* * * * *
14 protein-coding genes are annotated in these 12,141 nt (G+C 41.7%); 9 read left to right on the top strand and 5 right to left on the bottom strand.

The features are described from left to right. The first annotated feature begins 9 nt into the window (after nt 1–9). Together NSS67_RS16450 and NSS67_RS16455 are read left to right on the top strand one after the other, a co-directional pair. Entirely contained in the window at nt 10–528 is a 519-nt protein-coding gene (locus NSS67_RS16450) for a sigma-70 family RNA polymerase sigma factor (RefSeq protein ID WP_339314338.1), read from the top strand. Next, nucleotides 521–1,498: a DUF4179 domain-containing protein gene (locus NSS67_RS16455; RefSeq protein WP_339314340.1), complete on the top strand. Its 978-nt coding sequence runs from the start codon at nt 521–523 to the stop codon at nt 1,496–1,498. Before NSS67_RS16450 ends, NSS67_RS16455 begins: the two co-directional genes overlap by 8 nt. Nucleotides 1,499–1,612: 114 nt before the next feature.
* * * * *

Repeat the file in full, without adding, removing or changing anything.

14 protein-coding genes are annotated in these 12,141 nt (G+C 41.7%); 9 read left to right on the top strand and 5 right to left on the bottom strand.

The features are described from left to right. The first annotated feature begins 9 nt into the window (after nt 1–9). Together NSS67_RS16450 and NSS67_RS16455 are read left to right on the top strand one after the other, a co-directional pair. Entirely contained in the window at nt 10–528 is a 519-nt protein-coding gene (locus NSS67_RS16450) for a sigma-70 family RNA polymerase sigma factor (RefSeq protein ID WP_339314338.1), read from the top strand. Next, nucleotides 521–1,498: a DUF4179 domain-containing protein gene (locus NSS67_RS16455; RefSeq protein WP_339314340.1), complete on the top strand. Its 978-nt coding sequence runs from the start codon at nt 521–523 to the stop codon at nt 1,496–1,498. Before NSS67_RS16450 ends, NSS67_RS16455 begins: the two co-directional genes overlap by 8 nt. Nucleotides 1,499–1,612: 114 nt before the next feature.